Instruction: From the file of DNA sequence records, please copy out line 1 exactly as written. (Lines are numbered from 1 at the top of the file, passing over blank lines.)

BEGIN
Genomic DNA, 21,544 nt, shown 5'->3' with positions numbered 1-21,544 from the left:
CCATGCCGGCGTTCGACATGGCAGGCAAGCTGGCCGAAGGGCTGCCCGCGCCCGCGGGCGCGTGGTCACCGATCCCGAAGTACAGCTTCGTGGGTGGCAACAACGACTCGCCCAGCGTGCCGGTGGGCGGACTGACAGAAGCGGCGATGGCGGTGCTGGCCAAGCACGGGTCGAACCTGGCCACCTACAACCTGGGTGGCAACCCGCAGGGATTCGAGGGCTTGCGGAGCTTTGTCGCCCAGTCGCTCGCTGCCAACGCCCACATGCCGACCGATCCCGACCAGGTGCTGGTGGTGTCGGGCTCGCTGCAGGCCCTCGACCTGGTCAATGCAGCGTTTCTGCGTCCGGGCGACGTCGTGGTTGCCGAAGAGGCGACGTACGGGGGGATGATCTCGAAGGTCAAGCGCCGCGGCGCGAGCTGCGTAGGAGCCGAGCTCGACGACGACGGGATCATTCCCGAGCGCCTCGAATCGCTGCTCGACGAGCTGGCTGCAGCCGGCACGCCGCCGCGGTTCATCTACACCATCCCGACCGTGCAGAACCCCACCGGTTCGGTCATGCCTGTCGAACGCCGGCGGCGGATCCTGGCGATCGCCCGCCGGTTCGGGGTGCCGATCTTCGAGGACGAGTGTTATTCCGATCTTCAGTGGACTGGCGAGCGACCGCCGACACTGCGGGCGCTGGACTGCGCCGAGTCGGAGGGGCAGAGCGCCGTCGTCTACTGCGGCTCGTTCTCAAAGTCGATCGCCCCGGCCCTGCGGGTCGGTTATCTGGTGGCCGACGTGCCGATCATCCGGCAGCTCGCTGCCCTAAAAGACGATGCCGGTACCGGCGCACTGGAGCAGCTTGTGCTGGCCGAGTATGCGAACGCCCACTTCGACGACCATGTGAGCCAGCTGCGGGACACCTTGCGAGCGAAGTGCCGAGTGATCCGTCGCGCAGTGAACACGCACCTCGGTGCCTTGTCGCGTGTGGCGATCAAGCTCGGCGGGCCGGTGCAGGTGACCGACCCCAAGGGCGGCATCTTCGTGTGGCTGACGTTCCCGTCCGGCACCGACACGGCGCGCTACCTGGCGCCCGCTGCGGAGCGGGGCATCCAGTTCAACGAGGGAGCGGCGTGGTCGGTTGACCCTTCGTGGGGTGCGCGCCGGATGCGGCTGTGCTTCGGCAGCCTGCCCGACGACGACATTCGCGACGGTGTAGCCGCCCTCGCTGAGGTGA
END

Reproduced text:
Genomic DNA, 21,544 nt, shown 5'->3' with positions numbered 1-21,544 from the left: